What’s the wiggliest, slimiest, feistiest, and perhaps grossest live bait around? Why, eels of course. A live eel will wrap itself around your wrist, drip stinky goo on your clothing, and slither into that crevasse between the transom and the deck. It will tie itself into knots while turning your leaders into hopeless snarls, come free of your hook for no apparent reason, and mysteriously live through repeated casts and bluefish attacks only to die for no apparent reason — until you strip it off the hook and toss it over the side, only to watch as it mysteriously comes back to life and swims away. Eeling is, without a doubt, one of the most frustrating ways of live-bait fishing. It also happens to be one of the most effective.

fishing with eels for bait
Eeling might be on the icky side, but it's a very effective way of fishing.

Any number of species are attracted to eels, with local stand-outs being rockfish (striped bass) and cobia. Both are suckers for these slithering snake-like critters, and at times, will hit an eel faster than they’ll take any other offering. So when the eeling bite gets good, it’s time to put up with all the aforementioned hassles and deal with the slime factor.

How to Keep Eels Alive

Keeping those snot-balls alive and kicking can be frustration. They’ll live in a constantly circulating livewell, but otherwise, require constant attention. The key thing is to allow them to drain while keeping them cool. If contained without the ability to drain, they will literally smother in their own slime. And keeping them cool sends them into semi-hibernation, which not only extends their lifespan but also makes them much easier to handle when putting them on a hook.

Note that eels don't need to be in water to live, but they do need to stay moist. To keep them wet, cool, and happy, get a foot-long or bigger Tupperwear container about three or four inches tall. An old plastic pretzel barrel works well, too. Poke 15 to 20 holes in it in the bottom, sides, and top. Be sure to poke from the inside out, so there aren't any jagged bits of plastic on the inside where the eels will be wriggling. Then, put ice in a cooler, lay a towel over the ice, and put down the eel container. As ice melts be sure to drain the cooler so the eels aren't swimming in melt-off water. Also, if they’ll be in there overnight or for an extended period of time, prop open the top of the cooler a half-inch or so to let in fresh air now and then.

Kept this way, eels will live for several days. But when you remove the container from the cooler to bait up, get out one eel then put the container right back on ice — if they heat up too fast in the sun they'll die off. Once you get your eel on the hook and cast, it’ll warm up in moments and start swimming.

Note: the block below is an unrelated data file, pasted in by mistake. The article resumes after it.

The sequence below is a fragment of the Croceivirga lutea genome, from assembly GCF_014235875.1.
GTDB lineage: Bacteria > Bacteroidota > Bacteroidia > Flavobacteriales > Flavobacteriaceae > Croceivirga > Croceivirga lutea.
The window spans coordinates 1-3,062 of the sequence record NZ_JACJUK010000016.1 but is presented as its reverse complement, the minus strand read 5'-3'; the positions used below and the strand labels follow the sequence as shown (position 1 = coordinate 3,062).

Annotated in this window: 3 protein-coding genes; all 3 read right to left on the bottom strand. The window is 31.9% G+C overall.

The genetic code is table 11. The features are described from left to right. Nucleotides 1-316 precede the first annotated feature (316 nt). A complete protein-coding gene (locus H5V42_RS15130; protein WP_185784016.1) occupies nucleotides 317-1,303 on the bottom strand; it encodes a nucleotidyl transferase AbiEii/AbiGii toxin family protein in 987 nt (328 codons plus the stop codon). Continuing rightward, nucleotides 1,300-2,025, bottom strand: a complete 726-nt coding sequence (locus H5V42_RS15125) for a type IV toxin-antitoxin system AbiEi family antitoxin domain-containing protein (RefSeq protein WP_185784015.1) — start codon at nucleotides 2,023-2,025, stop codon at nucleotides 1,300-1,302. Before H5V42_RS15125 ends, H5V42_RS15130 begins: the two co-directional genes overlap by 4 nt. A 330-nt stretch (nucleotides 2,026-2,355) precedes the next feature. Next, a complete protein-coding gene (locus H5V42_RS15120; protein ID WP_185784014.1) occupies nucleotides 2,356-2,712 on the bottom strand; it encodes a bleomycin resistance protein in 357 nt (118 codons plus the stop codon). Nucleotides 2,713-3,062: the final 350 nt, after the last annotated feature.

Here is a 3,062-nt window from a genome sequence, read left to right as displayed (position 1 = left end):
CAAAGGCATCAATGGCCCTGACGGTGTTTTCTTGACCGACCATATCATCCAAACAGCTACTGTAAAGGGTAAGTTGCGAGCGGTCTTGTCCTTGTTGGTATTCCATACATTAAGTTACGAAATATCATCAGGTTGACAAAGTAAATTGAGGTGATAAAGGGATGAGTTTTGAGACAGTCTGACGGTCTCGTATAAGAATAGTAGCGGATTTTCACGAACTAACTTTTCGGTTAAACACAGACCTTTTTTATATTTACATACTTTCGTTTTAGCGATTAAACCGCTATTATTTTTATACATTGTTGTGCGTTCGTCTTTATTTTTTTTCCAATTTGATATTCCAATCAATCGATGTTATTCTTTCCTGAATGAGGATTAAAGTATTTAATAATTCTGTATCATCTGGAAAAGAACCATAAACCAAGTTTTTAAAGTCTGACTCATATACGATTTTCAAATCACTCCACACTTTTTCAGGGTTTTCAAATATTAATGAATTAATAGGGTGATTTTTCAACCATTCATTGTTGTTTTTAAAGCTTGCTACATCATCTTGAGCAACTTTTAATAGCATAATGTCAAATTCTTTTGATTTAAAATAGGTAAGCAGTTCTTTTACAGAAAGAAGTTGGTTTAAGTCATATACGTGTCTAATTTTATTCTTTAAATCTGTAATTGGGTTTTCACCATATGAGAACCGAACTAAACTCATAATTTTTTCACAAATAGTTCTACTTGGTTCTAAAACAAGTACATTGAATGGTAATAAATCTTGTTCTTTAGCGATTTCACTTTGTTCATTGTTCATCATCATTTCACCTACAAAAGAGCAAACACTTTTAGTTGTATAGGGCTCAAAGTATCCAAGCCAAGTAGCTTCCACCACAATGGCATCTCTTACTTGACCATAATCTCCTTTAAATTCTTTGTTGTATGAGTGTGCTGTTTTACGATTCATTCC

How to Rig Live Eels

Rule number-one: don’t bother trying to hold a wriggling eel with your bare hands. Squeeze it tightly enough to get a grip, and you’ll kill it. Instead, keep a roll of paper towels or a dedicated eel rag handy. Dry parts will stick to the eel and give you a purchase.

cobia caught on an eel
This 50-inch cobia fell for a live eel.

Some people like to slide the hook between the eel’s jaw and then go down through the lower jaw or up through the top jaw. Others push the point in through the outside of the lower jaw and out through the top jaw. In my experience, neither works very well and eels will disappear from your hook for no apparent reason with startling regularity. Pick your poison. The take-away here, however, is that when you’re fishing eels if you haven’t had a hit in 15 or 20 minutes, check your baits. Half of them may well be missing.

The appropriate hook size, leader size, and terminal tackle depends on the target species. That said, there’s one thing to remember: thick hooks will sometime split the eel’s jaw, and the bait’s then ruined. For this reason, I always go with the thinnest hooks possible when eeling.

One of the most aggravating things about eeling is that once on the hook, these creatures will sometimes form themselves into a wriggling mass—and as they do so, the leader tied to the end of the hook will follow. The net result is a tangle in your leader of epic proportions. Sometimes you’ll reel an eel up to discover a tennis ball-sized knot of bait, line, swivel, and sinker that requires cutting and re-rigging. This is simply a part of eeling. They seem to do this most often when suspended from the end of your line, so you can minimize these tangle-disasters, however, by minimizing the time an eel is out of the water. The moment you get a hook into an eel, deploy it.

Eels can also be rigged with an egg sinker just in front of the hook. We demo this method in our How to Fish for Striped Bass at the Chesapeake Bay Bridges video, so check it out:

When moving from one area to another or if for whatever reason you need to keep an eel out of the water for more than a moment, the best move is to drop it into a bucket with a half-inch or so of water in the bottom. Put the rod into a holder, and leave enough tension on the line that the eel’s head is lifted just a hair off the bottom of the bucket. Dropping in a handful of ice to keep the eel chillaxed a bit helps. Sometimes they’ll still form the dreaded eel knot, but it’ll happen less often than if you allow them to swim in the bucket or wriggle on the deck.

Wow—eeling is a massive PITA, isn’t it? Yup. But it’s worth the hassle. Because as any dedicated eeler can tell you, there are times and places where no live bait nor any lure can hold a candle to these crazy critters. And when that’s the case, it’s time to get slimed.